Therein lies the rub, of course. For the most part, the assumptions on both sides are based on averages of a sort. The “average” 401(k) balance in an individual plan, much less a national average balance, tells you almost nothing about the adequacy of that balance to provide a decent retirement income. To do that, you’d have to know something about that individual’s age, their health, where they live, where they plan to live after they retire, their marital status, their other sources of income, their expectations for spending in retirement….In sum, you have to know something about the individual’s specific situation to have a prayer of estimating how adequate their savings truly are. Besides, averages on things like lifespan tend to gloss over the reality that as many people live beyond that point as not.
Ultimately, like the gas gauge on your vehicle of choice, these calculators can only tell you so much; a full tank in a hummer may not carry you as far as one on that hybrid, a journey up into the mountains may take more than a cruise across the prairie, a car full of family members may need more than that solo trip….In point of fact, a half-tank may do just fine for driving around town, but not for a cross-country vacation. What is “enough” depends largely on where you’re going, and how you’re getting there.
Headlines that claim we may be saving too much belie the reality we see every day, IMHO—and they provide people with a flawed rationalization for their poor savings habits. Let’s face it—the “inconvenient” truth is that most aren’t coming close to saving what those calculators call for. In that sense, claiming that the calculators provide an exaggerated result misses the point entirely. Most people are saving based on what they think they can afford to save or, in many cases, what will allow them to maximize the employer match. In the end, that may be enough—or not.
But, given a choice between a gauge that potentially exaggerates the problem, and one that obscures a harsh reality, seems to me that most would rather be safe than sorry.
- Nevin E. Adams
See “Are Americans Saving Too Much for Retirement?”
“The Lure of Averages”
Saturday, February 03, 2007
On Friday, the Department of Labor issued a Field Assistance Bulletin on the “Statutory Exemption for Investment Advice.” These FABs, which essentially are designed to give DOL personnel in “the field” guidance on the interpretation of the law, provide incredibly valuable information for anyone who works with qualified retirement programs—and this one is no exception.
This particular FAB dealt with three issues:
• Did the investment advice provisions of the Pension Protection Act “invalidate or otherwise affect” prior DOL guidance on the subject?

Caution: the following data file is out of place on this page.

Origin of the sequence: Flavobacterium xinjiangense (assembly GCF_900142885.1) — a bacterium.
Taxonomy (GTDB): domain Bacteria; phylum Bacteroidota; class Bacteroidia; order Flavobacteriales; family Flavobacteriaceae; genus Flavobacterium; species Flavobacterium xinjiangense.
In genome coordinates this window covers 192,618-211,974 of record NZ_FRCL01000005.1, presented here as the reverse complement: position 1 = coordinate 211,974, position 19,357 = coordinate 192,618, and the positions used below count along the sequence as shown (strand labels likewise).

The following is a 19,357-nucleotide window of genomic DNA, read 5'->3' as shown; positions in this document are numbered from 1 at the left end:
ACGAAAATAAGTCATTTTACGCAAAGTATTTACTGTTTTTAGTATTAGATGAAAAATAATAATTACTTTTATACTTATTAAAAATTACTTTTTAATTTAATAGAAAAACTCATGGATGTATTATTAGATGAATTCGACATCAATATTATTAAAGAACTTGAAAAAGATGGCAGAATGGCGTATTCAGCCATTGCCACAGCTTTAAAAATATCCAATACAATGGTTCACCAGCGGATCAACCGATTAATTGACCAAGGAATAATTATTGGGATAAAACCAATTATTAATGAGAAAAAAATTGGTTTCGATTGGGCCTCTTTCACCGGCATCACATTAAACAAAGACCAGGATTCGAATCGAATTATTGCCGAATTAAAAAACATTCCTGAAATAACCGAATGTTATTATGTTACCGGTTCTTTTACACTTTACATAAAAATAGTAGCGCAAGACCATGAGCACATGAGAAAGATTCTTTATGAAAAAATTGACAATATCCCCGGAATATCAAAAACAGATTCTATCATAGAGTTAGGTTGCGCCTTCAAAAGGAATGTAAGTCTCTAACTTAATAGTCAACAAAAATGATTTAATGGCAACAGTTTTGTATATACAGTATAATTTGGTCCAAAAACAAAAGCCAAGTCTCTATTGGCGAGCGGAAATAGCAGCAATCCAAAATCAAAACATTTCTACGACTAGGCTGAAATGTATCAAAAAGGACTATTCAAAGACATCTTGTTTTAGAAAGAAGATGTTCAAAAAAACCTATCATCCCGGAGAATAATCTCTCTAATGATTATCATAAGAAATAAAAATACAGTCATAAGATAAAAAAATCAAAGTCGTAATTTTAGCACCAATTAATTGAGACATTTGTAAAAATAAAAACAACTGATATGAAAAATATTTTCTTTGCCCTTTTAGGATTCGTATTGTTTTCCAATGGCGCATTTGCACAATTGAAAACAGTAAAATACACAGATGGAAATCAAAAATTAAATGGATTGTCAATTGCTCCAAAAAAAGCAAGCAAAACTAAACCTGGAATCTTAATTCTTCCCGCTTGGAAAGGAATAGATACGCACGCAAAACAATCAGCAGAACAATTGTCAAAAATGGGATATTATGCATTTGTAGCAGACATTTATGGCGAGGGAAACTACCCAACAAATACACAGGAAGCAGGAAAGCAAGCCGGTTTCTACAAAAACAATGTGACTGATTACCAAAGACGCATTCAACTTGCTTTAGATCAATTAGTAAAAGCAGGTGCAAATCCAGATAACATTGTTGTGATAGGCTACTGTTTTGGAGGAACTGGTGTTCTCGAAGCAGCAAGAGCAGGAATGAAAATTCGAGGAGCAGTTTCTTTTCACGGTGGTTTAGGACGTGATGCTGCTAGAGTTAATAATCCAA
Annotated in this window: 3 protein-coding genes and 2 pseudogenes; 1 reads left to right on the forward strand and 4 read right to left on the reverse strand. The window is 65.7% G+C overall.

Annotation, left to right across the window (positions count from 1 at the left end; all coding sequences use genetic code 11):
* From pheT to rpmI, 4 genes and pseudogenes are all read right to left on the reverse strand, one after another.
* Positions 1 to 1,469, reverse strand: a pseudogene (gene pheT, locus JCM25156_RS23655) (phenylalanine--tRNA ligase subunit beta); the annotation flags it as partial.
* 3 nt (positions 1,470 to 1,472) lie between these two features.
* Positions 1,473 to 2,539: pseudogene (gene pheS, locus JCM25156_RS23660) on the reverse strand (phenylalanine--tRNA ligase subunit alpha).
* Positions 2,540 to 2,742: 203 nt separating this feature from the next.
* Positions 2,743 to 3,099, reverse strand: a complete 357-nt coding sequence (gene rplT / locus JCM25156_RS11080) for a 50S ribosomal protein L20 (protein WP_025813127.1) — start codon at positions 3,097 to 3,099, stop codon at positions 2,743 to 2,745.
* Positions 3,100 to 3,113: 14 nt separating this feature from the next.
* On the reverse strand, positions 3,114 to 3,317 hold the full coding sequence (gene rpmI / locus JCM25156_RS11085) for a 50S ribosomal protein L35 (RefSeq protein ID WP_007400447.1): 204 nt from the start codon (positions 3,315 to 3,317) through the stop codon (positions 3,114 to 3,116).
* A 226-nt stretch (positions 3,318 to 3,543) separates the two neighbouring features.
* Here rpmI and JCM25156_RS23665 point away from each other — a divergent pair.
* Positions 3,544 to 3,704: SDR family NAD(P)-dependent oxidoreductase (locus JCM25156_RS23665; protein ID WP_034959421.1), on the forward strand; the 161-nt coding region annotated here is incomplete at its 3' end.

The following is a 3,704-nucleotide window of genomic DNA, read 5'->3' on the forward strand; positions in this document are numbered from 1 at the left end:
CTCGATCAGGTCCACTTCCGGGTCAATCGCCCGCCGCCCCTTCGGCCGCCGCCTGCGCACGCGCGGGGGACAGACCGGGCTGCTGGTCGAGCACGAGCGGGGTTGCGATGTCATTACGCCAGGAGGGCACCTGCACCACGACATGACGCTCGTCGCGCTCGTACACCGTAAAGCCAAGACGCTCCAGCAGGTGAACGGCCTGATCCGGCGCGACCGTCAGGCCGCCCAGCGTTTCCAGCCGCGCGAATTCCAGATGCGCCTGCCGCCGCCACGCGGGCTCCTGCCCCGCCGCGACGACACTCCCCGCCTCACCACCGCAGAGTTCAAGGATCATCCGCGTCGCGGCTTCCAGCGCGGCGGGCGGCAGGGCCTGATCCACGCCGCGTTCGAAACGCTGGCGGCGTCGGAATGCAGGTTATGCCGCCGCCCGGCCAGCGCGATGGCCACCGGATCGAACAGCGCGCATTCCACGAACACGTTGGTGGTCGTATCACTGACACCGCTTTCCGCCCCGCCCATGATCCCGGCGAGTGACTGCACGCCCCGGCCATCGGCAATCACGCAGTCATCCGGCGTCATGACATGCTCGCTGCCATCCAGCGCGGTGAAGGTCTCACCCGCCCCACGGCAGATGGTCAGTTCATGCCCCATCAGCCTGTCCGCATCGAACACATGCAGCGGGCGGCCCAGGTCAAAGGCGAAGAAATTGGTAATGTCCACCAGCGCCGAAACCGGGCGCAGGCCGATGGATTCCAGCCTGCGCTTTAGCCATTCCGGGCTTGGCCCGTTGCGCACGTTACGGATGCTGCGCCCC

• To what extent are the standards for selecting and monitoring a fiduciary adviser (as defined by the PPA) different from the standards applied to those who offer advice outside those provisions?
• For purposes of an “eligible investment advice arrangement” under the PPA, is an affiliate of a fiduciary adviser subject to the level-fee requirement?
The answers to the first two were relatively straightforward. The FAB plainly states that the DOL sees nothing in the PPA’s investment advice provisions that invalidates, or in any way alters, prior guidance—including Interpretive Bulletin 96-1 (which set out the line between investment advice and education), Advisory Opinions 97-15A, 2001-09A (SunAmerica Advisory Opinion that said it was OK for money managers to offer advice on their funds, so long as the asset allocation was determined by an independent firm), and 2005-10A. These “continue to represent the views of the department, and may continue to be relied upon by the employee benefits community,” according to the DOL.
Similarly, the DOL stated that “the same fiduciary duties and responsibilities apply to the selection and monitoring of an investment adviser for participants and beneficiaries in a participant-directed individual account plan,” irrespective of whether the advice is provided by a fiduciary adviser under the PPA or not. That, by the way, apparently not only means that the plan sponsor is expected to be just as diligent in selecting and monitoring the advice provider, but also that the plan sponsor is not liable for the advice delivered to the individual, either under the PPA’s new provisions or existing guidance—a point that might be a surprise to some plan sponsors, who have worried about just that level of liability.
The last issue—fees, and how the restrictions of the PPA might be applied—will draw the interest of most advisers, certainly those who are affiliated with a firm that manages money. Here, it seems to me, the DOL also drew what attorneys are fond of calling a “bright line.” The FAB says that “Congress did not intend for the requirement that fees not vary depending on the basis of any investment options selected to extend to affiliates of the fiduciary adviser, unless, of course, the affiliate is also a provider of investment advice to a plan.” On the other hand, the FAB also noted that “when an individual acts as an employee, agent, or registered representative on behalf of an entity engaged to provide investment advice to a plan, that individual, as well as the entity, must be treated as the fiduciary adviser” under the PPA’s provisions.
Ultimately, IMHO, the DOL has provided some very timely and important information on advice. It reinforces the reality that the PPA’s advice provisions represent an addition to current guidance, rather than a refutation or replacement. Significantly, it should assure plan sponsors that, regardless of their approach on offering advice, they are responsible for the adviser, not the advice. It should also put them on notice that they are fully accountable for the prudent selection and monitoring of the adviser—and it provides a sense of the applicable considerations for doing so.
What may remain problematic for some is how (and more significantly, if) the fee structures will work with their individual business models, and those of the organizations with which they are affiliated.
Still, it seems to me that things are clearer today than they were a week ago—and clarity is nearly always preferable to the alternative.
- Nevin E. Adams
Field Assistance Bulletin 2007-1 is online HERE